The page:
Survivors of TBI and chronic illness rarely are out in public when symptoms are exacerbated. However, simply because the unpredictability of these symptoms it can still happen, but chance is low. They naturally avoid what makes them feel worse because every day is a balancing act to feel one’s best and just get through life.
For many, their entire bodies are giving them unreliable messages. People they once trusted lack understanding and education and walk away or the survivor avoids others for the same reason. These people become experts in compensating. They are the best resources to educate others.
TBI and chronic illness survivors are reliable
Survivors are always blamed for every minor infarction within a family and elsewhere. They are vulnerable and easy targets for others yet are the most supportive and holistic people in the world. They are aware, and more astute then ever before in their lifetime! Their situation brings them expert knowledge that should never be dismissed.
It’s first hand education, not old research from small fragments of many people. Albeit, research is important. These people learn to cope on many levels. Life is comprehensive with so many phases, and in this population everyone can learn from their experiences.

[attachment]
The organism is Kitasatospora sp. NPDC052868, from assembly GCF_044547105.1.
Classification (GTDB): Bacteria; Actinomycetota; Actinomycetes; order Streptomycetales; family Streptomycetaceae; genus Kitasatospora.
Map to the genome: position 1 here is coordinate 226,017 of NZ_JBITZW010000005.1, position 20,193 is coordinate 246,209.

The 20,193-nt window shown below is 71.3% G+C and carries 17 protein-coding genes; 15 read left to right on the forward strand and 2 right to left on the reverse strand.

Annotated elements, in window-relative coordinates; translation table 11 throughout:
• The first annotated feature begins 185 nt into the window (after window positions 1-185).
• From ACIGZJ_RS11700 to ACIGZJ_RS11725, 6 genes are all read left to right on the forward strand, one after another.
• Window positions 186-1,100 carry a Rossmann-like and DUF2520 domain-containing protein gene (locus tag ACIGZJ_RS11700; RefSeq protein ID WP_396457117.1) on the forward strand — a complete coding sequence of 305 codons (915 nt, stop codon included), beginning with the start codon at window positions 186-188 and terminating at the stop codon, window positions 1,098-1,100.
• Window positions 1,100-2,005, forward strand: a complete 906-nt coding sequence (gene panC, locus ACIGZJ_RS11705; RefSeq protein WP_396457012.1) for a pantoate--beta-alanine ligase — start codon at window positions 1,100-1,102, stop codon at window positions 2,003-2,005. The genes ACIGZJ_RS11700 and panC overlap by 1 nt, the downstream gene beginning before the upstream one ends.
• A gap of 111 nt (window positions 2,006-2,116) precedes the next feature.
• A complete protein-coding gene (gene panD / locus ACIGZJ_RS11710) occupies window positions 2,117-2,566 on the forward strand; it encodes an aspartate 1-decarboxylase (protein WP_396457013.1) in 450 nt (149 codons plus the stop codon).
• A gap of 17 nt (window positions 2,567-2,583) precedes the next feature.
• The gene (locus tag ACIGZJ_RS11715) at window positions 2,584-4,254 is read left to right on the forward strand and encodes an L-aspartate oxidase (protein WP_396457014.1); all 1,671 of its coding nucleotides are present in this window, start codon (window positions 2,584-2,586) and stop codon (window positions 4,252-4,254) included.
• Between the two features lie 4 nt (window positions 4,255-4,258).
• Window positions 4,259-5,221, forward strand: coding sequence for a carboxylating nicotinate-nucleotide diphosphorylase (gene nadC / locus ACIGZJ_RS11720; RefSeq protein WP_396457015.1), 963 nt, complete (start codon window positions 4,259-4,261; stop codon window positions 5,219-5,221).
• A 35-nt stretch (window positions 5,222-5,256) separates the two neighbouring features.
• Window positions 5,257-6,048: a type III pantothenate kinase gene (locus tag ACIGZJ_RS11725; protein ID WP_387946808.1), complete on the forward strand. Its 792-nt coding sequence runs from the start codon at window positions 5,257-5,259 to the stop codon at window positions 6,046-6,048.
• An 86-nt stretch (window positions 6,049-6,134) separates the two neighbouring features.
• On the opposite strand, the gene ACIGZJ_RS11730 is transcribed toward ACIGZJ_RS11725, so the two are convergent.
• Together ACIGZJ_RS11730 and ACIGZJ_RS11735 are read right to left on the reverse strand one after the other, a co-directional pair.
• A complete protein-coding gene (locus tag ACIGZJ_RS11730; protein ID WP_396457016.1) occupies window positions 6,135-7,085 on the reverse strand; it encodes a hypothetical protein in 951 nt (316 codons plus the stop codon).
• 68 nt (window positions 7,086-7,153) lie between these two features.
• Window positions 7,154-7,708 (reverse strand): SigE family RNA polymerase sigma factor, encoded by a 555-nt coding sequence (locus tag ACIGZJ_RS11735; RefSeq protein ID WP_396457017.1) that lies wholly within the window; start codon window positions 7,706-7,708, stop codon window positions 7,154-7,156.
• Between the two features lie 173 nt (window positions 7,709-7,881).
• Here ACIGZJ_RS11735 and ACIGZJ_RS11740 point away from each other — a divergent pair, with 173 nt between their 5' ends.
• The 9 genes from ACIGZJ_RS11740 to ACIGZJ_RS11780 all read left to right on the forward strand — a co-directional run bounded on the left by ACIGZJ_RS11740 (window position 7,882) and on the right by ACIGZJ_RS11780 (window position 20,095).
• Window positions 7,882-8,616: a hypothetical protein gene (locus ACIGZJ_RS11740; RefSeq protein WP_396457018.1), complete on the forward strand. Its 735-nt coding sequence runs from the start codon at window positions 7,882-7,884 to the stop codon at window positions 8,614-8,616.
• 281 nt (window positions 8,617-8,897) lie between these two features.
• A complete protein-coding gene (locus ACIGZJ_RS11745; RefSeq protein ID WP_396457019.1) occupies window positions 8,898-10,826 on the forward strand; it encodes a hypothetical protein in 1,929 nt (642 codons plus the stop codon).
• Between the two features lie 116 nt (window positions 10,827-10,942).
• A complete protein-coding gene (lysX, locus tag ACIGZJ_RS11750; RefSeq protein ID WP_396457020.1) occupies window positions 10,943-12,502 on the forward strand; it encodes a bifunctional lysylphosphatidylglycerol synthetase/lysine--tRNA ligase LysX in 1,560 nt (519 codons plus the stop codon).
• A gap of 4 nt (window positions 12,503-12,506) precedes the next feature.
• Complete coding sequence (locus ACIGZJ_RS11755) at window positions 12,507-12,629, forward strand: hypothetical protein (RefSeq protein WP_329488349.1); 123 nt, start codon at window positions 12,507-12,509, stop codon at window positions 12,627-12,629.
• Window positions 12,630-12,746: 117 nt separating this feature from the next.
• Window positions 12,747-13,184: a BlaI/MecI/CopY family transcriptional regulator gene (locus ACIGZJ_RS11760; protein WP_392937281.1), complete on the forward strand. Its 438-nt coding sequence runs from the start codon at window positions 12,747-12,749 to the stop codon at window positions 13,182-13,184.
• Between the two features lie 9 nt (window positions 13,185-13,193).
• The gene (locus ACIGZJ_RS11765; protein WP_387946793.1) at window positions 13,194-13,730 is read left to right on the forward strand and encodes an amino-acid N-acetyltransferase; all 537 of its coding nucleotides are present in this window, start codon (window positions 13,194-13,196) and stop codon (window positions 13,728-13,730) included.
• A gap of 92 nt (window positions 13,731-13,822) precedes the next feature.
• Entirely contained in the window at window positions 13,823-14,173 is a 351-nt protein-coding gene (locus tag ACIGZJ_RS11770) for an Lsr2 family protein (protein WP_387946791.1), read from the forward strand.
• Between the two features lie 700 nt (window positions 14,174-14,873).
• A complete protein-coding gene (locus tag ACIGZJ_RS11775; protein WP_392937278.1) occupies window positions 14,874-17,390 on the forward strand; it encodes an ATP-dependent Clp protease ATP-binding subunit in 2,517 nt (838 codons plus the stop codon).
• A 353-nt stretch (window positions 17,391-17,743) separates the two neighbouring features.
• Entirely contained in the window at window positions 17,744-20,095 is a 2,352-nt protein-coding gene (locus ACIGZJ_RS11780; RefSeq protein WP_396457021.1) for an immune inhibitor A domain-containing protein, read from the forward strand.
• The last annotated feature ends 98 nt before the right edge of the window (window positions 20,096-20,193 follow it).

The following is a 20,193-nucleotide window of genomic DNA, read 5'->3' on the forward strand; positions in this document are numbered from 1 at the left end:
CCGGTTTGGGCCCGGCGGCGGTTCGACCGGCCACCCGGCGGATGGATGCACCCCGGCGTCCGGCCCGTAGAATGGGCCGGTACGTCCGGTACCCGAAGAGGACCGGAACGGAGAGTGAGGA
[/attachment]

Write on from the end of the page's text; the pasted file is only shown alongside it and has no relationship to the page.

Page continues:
Every experience is different, as every brain injury is distinct and every life problem is discrete as we are simply unique individuals yet society lumps people in categories. These people are NOT complainers, they are EDUCATORS with or without certificates or degrees.
Fatigueoexhaustion (term coined by this author) is specific to TBI but may be more common then professionals believe in many chronic illnesses. With this level of exhaustion one cannot function at all without rest and sleep. Even at that, functioning is still limited.